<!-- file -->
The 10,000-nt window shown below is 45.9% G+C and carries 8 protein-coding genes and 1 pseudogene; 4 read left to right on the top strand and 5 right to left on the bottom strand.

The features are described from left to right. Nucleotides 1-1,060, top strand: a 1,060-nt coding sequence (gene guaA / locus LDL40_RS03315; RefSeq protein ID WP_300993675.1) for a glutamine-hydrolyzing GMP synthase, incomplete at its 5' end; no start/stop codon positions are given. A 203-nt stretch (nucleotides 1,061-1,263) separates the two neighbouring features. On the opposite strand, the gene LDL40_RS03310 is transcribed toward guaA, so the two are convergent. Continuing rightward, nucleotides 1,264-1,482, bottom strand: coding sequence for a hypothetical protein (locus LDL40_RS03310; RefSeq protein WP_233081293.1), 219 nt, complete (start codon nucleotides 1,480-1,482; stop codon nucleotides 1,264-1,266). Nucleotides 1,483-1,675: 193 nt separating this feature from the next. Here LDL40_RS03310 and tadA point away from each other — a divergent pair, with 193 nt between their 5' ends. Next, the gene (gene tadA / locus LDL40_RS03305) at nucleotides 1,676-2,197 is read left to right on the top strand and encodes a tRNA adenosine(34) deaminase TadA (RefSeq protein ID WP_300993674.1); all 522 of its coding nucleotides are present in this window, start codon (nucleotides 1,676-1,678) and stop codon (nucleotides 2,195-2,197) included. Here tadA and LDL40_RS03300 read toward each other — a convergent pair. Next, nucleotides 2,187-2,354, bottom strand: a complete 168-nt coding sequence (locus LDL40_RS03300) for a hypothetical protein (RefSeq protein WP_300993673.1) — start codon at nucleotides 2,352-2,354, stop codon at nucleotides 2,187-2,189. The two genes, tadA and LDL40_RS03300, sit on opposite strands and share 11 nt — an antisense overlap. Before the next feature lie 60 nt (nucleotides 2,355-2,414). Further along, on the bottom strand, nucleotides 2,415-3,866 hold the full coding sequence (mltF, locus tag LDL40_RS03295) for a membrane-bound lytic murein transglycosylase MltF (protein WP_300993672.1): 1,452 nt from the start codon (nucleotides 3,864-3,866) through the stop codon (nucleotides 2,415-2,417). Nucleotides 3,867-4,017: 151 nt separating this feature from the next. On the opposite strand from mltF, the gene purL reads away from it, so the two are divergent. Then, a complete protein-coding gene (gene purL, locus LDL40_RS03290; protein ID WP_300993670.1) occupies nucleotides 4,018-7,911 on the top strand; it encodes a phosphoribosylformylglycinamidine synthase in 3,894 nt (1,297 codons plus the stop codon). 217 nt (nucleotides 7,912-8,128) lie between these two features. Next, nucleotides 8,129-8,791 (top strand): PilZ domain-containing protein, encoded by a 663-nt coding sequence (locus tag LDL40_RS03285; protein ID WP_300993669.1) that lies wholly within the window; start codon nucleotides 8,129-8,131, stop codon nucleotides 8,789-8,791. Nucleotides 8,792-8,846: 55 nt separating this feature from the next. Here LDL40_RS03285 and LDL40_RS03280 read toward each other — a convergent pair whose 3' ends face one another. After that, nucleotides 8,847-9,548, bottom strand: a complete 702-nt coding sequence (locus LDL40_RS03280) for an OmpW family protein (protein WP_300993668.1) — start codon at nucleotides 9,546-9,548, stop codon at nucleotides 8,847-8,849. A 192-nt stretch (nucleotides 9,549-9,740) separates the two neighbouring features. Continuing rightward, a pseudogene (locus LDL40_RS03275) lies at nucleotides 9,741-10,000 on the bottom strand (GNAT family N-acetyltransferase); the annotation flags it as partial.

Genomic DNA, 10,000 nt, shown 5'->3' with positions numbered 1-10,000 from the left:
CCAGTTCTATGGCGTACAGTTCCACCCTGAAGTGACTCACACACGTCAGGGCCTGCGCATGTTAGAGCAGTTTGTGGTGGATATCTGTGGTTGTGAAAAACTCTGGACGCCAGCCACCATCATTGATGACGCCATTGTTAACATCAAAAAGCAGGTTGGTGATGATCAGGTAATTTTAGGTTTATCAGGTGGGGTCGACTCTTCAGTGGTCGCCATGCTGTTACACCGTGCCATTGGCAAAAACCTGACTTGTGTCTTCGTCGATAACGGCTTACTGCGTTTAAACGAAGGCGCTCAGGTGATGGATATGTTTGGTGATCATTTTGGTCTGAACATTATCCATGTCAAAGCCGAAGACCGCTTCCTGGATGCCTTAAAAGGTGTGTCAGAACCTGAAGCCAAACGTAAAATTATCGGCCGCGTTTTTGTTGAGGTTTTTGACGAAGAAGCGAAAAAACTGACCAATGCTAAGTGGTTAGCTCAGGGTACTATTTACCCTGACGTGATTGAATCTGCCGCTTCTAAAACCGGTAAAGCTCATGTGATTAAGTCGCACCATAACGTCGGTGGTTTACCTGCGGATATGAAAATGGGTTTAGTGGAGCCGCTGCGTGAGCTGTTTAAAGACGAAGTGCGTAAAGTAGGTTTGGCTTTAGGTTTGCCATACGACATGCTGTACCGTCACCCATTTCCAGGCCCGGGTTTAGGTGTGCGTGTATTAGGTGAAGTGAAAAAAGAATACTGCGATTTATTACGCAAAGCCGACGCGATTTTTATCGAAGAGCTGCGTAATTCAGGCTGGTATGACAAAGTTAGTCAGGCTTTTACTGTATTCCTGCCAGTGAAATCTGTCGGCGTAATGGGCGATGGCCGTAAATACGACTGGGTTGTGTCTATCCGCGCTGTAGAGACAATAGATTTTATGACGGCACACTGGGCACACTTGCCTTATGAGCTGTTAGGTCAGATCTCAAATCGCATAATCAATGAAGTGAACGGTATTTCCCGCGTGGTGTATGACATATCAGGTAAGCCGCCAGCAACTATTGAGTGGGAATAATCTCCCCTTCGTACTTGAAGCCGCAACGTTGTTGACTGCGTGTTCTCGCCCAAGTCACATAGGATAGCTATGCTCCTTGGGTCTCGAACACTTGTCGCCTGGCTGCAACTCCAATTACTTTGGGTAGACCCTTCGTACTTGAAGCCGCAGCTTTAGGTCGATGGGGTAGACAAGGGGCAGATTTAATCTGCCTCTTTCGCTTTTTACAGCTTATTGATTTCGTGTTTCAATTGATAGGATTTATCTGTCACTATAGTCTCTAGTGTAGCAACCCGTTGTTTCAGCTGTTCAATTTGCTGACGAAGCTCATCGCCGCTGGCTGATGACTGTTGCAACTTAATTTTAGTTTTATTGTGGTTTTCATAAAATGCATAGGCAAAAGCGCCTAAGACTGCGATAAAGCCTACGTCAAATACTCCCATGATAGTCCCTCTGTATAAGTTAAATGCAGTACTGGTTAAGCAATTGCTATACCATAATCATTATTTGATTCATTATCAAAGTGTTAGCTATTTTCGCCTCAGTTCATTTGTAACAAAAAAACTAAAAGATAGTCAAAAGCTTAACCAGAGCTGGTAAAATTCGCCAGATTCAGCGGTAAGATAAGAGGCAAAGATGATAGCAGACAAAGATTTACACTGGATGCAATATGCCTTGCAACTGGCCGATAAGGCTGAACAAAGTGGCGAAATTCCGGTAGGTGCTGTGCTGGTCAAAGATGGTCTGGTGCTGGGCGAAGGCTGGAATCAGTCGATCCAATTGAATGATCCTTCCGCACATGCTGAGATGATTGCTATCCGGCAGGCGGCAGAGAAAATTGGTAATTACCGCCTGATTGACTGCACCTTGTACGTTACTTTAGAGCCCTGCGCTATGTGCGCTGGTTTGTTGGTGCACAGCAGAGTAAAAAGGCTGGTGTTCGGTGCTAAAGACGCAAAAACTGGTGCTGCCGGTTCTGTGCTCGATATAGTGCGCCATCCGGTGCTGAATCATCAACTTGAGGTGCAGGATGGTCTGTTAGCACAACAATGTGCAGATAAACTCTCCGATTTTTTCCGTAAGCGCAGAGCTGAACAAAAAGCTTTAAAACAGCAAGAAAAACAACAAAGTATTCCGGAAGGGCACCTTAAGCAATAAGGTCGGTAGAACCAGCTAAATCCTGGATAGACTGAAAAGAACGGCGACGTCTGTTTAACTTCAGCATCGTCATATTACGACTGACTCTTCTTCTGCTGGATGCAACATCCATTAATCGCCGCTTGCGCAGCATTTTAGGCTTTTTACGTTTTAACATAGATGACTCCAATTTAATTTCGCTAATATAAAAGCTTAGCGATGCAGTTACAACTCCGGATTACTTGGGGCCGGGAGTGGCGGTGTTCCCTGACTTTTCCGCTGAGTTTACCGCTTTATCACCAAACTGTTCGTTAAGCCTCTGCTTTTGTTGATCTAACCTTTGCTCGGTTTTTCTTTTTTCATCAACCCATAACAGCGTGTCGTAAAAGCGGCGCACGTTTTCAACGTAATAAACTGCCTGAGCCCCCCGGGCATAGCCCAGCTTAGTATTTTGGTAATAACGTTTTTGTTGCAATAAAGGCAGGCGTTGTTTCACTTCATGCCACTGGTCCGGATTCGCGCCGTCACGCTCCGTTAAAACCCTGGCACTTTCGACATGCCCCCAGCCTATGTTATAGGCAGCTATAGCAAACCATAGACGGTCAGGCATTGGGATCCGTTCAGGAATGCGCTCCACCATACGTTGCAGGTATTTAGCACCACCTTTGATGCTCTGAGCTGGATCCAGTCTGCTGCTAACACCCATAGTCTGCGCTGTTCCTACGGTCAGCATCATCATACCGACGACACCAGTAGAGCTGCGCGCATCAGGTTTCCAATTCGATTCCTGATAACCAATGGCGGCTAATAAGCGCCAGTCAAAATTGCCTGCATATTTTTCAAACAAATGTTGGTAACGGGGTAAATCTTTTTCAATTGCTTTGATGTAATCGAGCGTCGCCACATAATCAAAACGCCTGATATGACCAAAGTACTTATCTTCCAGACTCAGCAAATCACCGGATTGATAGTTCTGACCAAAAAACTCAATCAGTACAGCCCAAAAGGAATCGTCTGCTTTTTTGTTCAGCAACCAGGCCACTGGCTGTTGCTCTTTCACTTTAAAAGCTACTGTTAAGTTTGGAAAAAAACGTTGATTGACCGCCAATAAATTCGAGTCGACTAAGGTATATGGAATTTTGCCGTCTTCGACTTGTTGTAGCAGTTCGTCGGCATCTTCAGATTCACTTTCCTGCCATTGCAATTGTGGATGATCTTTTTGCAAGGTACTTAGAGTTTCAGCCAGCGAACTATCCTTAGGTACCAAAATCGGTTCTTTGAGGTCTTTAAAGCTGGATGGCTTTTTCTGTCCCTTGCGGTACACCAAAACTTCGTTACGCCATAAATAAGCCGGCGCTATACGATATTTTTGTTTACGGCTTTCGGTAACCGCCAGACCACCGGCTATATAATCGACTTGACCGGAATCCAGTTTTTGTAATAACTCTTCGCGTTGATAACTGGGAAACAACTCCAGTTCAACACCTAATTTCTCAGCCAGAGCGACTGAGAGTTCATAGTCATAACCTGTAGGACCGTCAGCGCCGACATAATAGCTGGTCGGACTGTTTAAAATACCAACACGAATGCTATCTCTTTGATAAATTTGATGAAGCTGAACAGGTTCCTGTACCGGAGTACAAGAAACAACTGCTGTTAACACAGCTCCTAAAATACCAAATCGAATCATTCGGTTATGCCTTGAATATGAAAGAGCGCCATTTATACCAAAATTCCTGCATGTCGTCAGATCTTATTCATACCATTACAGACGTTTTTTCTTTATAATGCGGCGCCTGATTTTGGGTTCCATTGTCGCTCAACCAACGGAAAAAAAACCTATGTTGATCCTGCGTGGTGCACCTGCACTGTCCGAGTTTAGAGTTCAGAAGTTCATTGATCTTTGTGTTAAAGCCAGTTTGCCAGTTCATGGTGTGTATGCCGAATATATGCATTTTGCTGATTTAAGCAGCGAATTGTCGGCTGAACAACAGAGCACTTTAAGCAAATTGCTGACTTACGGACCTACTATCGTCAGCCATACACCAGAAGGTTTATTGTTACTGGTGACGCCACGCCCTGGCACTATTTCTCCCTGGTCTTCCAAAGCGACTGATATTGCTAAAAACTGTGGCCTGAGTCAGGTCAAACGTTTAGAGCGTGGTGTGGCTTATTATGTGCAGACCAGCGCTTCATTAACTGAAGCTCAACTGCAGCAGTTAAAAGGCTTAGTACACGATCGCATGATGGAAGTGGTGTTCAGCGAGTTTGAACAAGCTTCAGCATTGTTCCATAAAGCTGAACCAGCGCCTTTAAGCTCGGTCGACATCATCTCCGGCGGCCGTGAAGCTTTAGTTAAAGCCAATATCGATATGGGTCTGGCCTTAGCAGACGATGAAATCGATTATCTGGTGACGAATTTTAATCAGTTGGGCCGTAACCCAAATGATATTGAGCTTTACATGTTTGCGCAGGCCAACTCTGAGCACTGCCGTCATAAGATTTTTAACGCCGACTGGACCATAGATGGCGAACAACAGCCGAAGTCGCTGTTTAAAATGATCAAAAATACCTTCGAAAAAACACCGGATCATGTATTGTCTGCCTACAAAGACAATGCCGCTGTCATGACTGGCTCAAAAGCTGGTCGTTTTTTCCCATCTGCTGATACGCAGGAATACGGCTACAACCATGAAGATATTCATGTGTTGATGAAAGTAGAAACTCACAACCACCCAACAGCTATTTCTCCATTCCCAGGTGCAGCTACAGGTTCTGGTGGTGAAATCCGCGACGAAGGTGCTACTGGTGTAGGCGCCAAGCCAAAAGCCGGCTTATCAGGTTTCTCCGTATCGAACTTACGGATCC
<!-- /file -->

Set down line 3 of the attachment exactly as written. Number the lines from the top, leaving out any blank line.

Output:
Genomic DNA, 10,000 nt, shown 5'->3' with positions numbered 1-10,000 from the left: